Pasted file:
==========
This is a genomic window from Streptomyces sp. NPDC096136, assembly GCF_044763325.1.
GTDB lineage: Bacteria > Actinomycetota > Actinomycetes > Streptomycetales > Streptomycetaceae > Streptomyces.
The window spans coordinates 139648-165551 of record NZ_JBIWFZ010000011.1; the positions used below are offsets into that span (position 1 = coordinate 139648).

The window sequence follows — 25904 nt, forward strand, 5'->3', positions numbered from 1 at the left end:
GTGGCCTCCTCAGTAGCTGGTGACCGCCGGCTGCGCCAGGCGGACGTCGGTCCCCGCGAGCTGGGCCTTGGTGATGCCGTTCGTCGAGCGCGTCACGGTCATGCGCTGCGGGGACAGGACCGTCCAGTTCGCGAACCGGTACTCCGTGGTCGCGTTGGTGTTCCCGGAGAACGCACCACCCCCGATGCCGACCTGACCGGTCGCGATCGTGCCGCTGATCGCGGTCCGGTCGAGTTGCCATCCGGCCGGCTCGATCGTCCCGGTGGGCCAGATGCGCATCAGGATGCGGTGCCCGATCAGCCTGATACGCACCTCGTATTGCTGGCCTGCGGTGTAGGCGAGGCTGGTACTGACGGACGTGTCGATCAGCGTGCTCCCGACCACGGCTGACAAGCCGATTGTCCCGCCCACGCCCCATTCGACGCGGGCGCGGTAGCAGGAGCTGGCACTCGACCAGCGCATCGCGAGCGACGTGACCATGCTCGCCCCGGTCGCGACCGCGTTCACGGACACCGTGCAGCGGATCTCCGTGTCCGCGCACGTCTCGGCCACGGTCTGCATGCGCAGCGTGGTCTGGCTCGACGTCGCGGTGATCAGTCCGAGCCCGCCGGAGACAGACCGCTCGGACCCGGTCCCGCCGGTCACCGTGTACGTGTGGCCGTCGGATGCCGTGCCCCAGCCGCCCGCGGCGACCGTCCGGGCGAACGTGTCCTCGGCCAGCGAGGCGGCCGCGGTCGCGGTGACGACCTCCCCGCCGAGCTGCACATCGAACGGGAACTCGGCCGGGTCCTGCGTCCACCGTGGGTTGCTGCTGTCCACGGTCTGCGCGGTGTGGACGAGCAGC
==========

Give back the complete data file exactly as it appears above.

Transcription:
This is a genomic window from Streptomyces sp. NPDC096136, assembly GCF_044763325.1.
GTDB lineage: Bacteria > Actinomycetota > Actinomycetes > Streptomycetales > Streptomycetaceae > Streptomyces.
The window spans coordinates 139648-165551 of record NZ_JBIWFZ010000011.1; the positions used below are offsets into that span (position 1 = coordinate 139648).

The window sequence follows — 25904 nt, forward strand, 5'->3', positions numbered from 1 at the left end:
GTGGCCTCCTCAGTAGCTGGTGACCGCCGGCTGCGCCAGGCGGACGTCGGTCCCCGCGAGCTGGGCCTTGGTGATGCCGTTCGTCGAGCGCGTCACGGTCATGCGCTGCGGGGACAGGACCGTCCAGTTCGCGAACCGGTACTCCGTGGTCGCGTTGGTGTTCCCGGAGAACGCACCACCCCCGATGCCGACCTGACCGGTCGCGATCGTGCCGCTGATCGCGGTCCGGTCGAGTTGCCATCCGGCCGGCTCGATCGTCCCGGTGGGCCAGATGCGCATCAGGATGCGGTGCCCGATCAGCCTGATACGCACCTCGTATTGCTGGCCTGCGGTGTAGGCGAGGCTGGTACTGACGGACGTGTCGATCAGCGTGCTCCCGACCACGGCTGACAAGCCGATTGTCCCGCCCACGCCCCATTCGACGCGGGCGCGGTAGCAGGAGCTGGCACTCGACCAGCGCATCGCGAGCGACGTGACCATGCTCGCCCCGGTCGCGACCGCGTTCACGGACACCGTGCAGCGGATCTCCGTGTCCGCGCACGTCTCGGCCACGGTCTGCATGCGCAGCGTGGTCTGGCTCGACGTCGCGGTGATCAGTCCGAGCCCGCCGGAGACAGACCGCTCGGACCCGGTCCCGCCGGTCACCGTGTACGTGTGGCCGTCGGATGCCGTGCCCCAGCCGCCCGCGGCGACCGTCCGGGCGAACGTGTCCTCGGCCAGCGAGGCGGCCGCGGTCGCGGTGACGACCTCCCCGCCGAGCTGCACATCGAACGGGAACTCGGCCGGGTCCTGCGTCCACCGTGGGTTGCTGCTGTCCACGGTCTGCGCGGTGTGGACGAGCAGC